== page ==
Workplace Primer for College Students (part II)
In part I of the Workplace Primer for College Students, we detailed the importance of tailoring the job search and preparing a flawless cover letter or resume. Part II focuses on the interview, specifically what collegiate job seekers should do before, during, and after the meeting with prospective employers.
Prepare for the interview
Your cover letter and resume have passed muster and the company you eagerly want to work for has contacted you for an interview. There are several tips to help you prepare for the face-to-face meeting (or telephone screening, as is the trend these days). From selecting an appropriate wardrobe to asking a potential employer the right questions, interview preparation requires a lot of thought – and action.
Look the part: It is essential to select appropriate attire for the interview; and, the accessories that make the outfit, which complete your overall appearance. Ultimately, the interview wardrobe should be professional, and make you blend in, rather than stand out, from the company employees. The reality is that companies want new employees who reflect the current corporate culture, and that includes attire.
Men should wear slacks, a crisp shirt, and matching blazer. Of course, the tie completes the look – not a clip on! Freshly shined shoes and simple accoutrements, such as a watch, sans bling, and conservative cuff links complete the professional look. Interviewees can look stylish, no matter the budget constraints.
Women do not have to sacrifice style when preparing for the interview. A modest length and well-fitting (not too tight) skirt or dress is appropriate, with a conservative shirt and blazer. If suiting seems a bit boring, or if the industry has a more relaxed approach to dressing in the workplace, it is okay to pair trousers or a skirt with a cardigan set. Moderate heels or sling backs should be clean and not scuffed. Understated jewelry rounds out the interview outfit.
Even if the industry usually calls for khakis in the workplace (think technology), you can wear the corporate style once you land the job. For your interview, avoid the casual Friday look.
Research the audience: Knowing one’s audience is imperative. Conduct research about the company in advance, including reviewing the corporate website, Facebook fan page, and Twitter account. Being armed with information about the company helps during the interview. Potential employers will appreciate the initiative, and will view the well-informed candidate as one who possesses a can-do attitude.
Before the interview, practice responses to potential questions that may be asked. Ask a trusted mentor, friend, or family member to conduct a mock interview, and assess your performance. Pay particular attention to the use of fillers when responding to questions (um, ah, and you know), so that you can avoid them. Record the mock interview, and look at it a few times to improve your delivery. Doing so will help nervous candidates ace the interview by being ready to talk about tasks undertaken in the current job, or skill sets and special talents that can translate to the job being applied for at the company.
Arrive early for the interview: One of the most important aspects of the interview is arriving on time to the meeting. Even if you’re familiar with the geographic area of the company, identify a preferred and alternate route to get to the interview. If there is an accident, detour, or water main break, taking an alternate route may be the difference between getting to the interview on time, or missing out on the opportunity by being an hour late. Drive to the location, if possible, the same day of the week and time the interview is scheduled, beforehand.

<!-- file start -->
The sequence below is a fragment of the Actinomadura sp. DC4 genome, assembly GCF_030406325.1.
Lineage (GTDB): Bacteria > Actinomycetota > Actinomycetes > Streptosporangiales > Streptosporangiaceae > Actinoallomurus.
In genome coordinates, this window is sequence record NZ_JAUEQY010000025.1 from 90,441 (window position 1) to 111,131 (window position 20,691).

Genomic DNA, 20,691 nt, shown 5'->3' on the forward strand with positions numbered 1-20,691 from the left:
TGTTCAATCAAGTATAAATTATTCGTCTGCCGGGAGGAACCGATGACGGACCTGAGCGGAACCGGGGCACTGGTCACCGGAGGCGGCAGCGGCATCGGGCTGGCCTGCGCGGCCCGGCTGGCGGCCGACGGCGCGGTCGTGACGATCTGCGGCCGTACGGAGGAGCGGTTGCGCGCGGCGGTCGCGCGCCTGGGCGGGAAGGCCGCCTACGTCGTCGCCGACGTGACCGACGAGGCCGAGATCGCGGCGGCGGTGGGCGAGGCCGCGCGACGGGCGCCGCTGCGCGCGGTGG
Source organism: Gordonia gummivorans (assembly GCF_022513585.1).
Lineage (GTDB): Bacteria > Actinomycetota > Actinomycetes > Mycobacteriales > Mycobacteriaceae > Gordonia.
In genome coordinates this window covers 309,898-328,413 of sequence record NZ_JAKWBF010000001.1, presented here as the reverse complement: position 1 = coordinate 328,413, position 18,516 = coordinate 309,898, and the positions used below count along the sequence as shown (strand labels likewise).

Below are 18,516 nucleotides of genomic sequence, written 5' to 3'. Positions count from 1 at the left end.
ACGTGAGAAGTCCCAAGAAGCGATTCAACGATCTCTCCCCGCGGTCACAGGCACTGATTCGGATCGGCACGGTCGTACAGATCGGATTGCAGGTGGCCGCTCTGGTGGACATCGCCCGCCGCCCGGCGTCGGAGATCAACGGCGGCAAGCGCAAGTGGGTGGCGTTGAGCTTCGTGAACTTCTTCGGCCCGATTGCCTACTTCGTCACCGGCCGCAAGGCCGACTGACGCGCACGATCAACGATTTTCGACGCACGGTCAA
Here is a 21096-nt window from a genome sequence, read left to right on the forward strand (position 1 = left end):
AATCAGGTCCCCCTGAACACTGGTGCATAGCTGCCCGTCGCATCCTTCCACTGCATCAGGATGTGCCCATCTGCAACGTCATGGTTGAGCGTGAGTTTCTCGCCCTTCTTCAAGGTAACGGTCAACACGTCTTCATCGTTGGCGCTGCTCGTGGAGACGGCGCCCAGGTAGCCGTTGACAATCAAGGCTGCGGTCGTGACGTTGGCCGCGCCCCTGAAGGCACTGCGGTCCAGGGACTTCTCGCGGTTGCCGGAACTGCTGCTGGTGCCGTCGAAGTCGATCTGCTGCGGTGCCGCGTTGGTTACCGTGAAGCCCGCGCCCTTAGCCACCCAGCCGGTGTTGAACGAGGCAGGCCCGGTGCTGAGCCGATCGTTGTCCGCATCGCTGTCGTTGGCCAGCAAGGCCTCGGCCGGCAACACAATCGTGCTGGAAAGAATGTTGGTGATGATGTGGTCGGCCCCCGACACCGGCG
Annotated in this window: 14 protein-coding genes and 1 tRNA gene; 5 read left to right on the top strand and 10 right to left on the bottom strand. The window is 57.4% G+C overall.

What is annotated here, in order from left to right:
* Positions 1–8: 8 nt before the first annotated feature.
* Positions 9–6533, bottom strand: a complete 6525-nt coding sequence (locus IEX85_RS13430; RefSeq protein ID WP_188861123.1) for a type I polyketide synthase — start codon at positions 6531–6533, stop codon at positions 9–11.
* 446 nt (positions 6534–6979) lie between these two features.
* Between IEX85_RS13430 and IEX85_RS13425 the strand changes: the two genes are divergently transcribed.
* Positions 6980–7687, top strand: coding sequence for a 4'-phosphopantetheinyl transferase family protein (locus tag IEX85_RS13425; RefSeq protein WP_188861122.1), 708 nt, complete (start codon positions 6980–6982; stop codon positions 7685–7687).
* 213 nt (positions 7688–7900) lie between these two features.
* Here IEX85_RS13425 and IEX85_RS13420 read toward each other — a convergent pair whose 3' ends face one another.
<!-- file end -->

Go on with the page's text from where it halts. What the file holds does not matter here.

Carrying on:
Arrive early (not more than 30 minutes ahead of time), or on time, but never late. Companies often ask candidates to complete applications prior to the interview. Remember, the interview actually begins as soon as you arrive at the location. Be pleasant when speaking to or interacting with anyone in the office. Do not be haughty, put off, overly friendly, or flirt with the staff. By the way, waiting patiently until called in for the interview means no texting, listening to your iPod, or talking on your cell phone with or without your Bluetooth.
Ask the right questions: Be sure to ask at least one question during the interview. It should be one that is of genuine interest and not something that the interviewer has already covered. After the meeting is over, send a thank you note. Conventional thought is that a handwritten note to the interviewer is the way to go, it is also okay to send a brief, error free email thank you note.
Once the company has offered you the job, there are a number of questions to ask, not just those related to salary. Detailed questions include those related to annual and sick leave, retirement contributions by the employer, corporate culture, employee expectations, and other details about the position that may not have come up during the interview (i.e. the position’s funding is contingent upon grant money received).
Next: Part III (final) of the Workplace Primer for College Students
© Copyright 2012 Ask The Strategist™
DISCLAIMER: ASK THE STRATEGIST is a blog that addresses business, career, workplace and etiquette issues. Any advice dispensed by Ask The Strategist is purely for informational and entertainment purposes. Take the advice and opinions at your own risk – and betterment! Follow @KesiStribling or @CareerConnectDC on Twitter. Post your questions/email your conundrum/send your question via video to email@example.com. All submissions become the property of Ask The Strategist. Names and other identifying information may be changed to protect the person asking for advice.
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